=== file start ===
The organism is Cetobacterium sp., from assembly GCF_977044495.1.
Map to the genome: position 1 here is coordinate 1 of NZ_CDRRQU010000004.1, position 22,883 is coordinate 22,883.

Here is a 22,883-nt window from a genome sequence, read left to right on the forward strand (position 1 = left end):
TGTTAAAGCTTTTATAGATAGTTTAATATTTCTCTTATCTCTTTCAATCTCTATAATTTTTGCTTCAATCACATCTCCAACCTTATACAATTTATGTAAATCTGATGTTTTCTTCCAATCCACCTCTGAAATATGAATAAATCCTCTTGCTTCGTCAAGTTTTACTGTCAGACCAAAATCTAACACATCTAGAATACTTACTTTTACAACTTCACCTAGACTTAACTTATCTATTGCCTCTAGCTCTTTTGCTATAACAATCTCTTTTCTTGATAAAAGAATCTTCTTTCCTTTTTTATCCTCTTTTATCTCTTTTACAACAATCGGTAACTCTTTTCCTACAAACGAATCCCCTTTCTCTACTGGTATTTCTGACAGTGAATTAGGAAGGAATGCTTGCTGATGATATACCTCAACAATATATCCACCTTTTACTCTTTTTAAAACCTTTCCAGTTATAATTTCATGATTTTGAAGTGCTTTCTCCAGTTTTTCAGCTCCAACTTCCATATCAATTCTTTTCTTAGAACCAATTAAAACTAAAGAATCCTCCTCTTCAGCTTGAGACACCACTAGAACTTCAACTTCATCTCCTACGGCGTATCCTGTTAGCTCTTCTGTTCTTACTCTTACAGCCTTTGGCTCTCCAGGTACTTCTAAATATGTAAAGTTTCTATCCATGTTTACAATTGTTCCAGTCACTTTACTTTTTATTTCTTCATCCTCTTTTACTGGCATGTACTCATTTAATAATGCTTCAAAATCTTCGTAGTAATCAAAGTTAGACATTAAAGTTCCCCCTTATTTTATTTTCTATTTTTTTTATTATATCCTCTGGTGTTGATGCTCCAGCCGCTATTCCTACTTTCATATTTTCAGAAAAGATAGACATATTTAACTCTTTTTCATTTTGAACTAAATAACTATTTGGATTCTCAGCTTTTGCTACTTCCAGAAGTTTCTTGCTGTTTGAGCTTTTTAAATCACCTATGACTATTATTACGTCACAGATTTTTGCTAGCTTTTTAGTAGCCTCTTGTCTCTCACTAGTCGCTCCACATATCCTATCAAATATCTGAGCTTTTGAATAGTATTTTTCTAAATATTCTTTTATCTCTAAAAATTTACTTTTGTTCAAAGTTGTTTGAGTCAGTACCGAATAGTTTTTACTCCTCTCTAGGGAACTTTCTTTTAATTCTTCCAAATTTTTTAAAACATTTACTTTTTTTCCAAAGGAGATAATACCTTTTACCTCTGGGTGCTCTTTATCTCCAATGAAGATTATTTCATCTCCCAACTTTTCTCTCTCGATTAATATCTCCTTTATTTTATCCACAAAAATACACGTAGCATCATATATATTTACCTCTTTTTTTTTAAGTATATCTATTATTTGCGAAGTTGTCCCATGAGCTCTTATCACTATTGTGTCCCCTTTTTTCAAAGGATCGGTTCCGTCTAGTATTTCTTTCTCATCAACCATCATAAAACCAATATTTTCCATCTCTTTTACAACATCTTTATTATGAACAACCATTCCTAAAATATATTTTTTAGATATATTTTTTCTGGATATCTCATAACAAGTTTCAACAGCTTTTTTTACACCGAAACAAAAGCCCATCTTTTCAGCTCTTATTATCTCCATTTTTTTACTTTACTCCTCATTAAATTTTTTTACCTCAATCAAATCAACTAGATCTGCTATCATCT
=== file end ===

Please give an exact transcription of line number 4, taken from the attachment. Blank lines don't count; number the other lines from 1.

TGTTAAAGCTTTTATAGATAGTTTAATATTTCTCTTATCTCTTTCAATCTCTATAATTTTTGCTTCAATCACATCTCCAACCTTATACAATTTATGTAAATCTGATGTTTTCTTCCAATCCACCTCTGAAATATGAATAAATCCTCTTGCTTCGTCAAGTTTTACTGTCAGACCAAAATCTAACACATCTAGAATACTTACTTTTACAACTTCACCTAGACTTAACTTATCTATTGCCTCTAGCTCTTTTGCTATAACAATCTCTTTTCTTGATAAAAGAATCTTCTTTCCTTTTTTATCCTCTTTTATCTCTTTTACAACAATCGGTAACTCTTTTCCTACAAACGAATCCCCTTTCTCTACTGGTATTTCTGACAGTGAATTAGGAAGGAATGCTTGCTGATGATATACCTCAACAATATATCCACCTTTTACTCTTTTTAAAACCTTTCCAGTTATAATTTCATGATTTTGAAGTGCTTTCTCCAGTTTTTCAGCTCCAACTTCCATATCAATTCTTTTCTTAGAACCAATTAAAACTAAAGAATCCTCCTCTTCAGCTTGAGACACCACTAGAACTTCAACTTCATCTCCTACGGCGTATCCTGTTAGCTCTTCTGTTCTTACTCTTACAGCCTTTGGCTCTCCAGGTACTTCTAAATATGTAAAGTTTCTATCCATGTTTACAATTGTTCCAGTCACTTTACTTTTTATTTCTTCATCCTCTTTTACTGGCATGTACTCATTTAATAATGCTTCAAAATCTTCGTAGTAATCAAAGTTAGACATTAAAGTTCCCCCTTATTTTATTTTCTATTTTTTTTATTATATCCTCTGGTGTTGATGCTCCAGCCGCTATTCCTACTTTCATATTTTCAGAAAAGATAGACATATTTAACTCTTTTTCATTTTGAACTAAATAACTATTTGGATTCTCAGCTTTTGCTACTTCCAGAAGTTTCTTGCTGTTTGAGCTTTTTAAATCACCTATGACTATTATTACGTCACAGATTTTTGCTAGCTTTTTAGTAGCCTCTTGTCTCTCACTAGTCGCTCCACATATCCTATCAAATATCTGAGCTTTTGAATAGTATTTTTCTAAATATTCTTTTATCTCTAAAAATTTACTTTTGTTCAAAGTTGTTTGAGTCAGTACCGAATAGTTTTTACTCCTCTCTAGGGAACTTTCTTTTAATTCTTCCAAATTTTTTAAAACATTTACTTTTTTTCCAAAGGAGATAATACCTTTTACCTCTGGGTGCTCTTTATCTCCAATGAAGATTATTTCATCTCCCAACTTTTCTCTCTCGATTAATATCTCCTTTATTTTATCCACAAAAATACACGTAGCATCATATATATTTACCTCTTTTTTTTTAAGTATATCTATTATTTGCGAAGTTGTCCCATGAGCTCTTATCACTATTGTGTCCCCTTTTTTCAAAGGATCGGTTCCGTCTAGTATTTCTTTCTCATCAACCATCATAAAACCAATATTTTCCATCTCTTTTACAACATCTTTATTATGAACAACCATTCCTAAAATATATTTTTTAGATATATTTTTTCTGGATATCTCATAACAAGTTTCAACAGCTTTTTTTACACCGAAACAAAAGCCCATCTTTTCAGCTCTTATTATCTCCATTTTTTTACTTTACTCCTCATTAAATTTTTTTACCTCAATCAAATCAACTAGATCTGCTATCATCT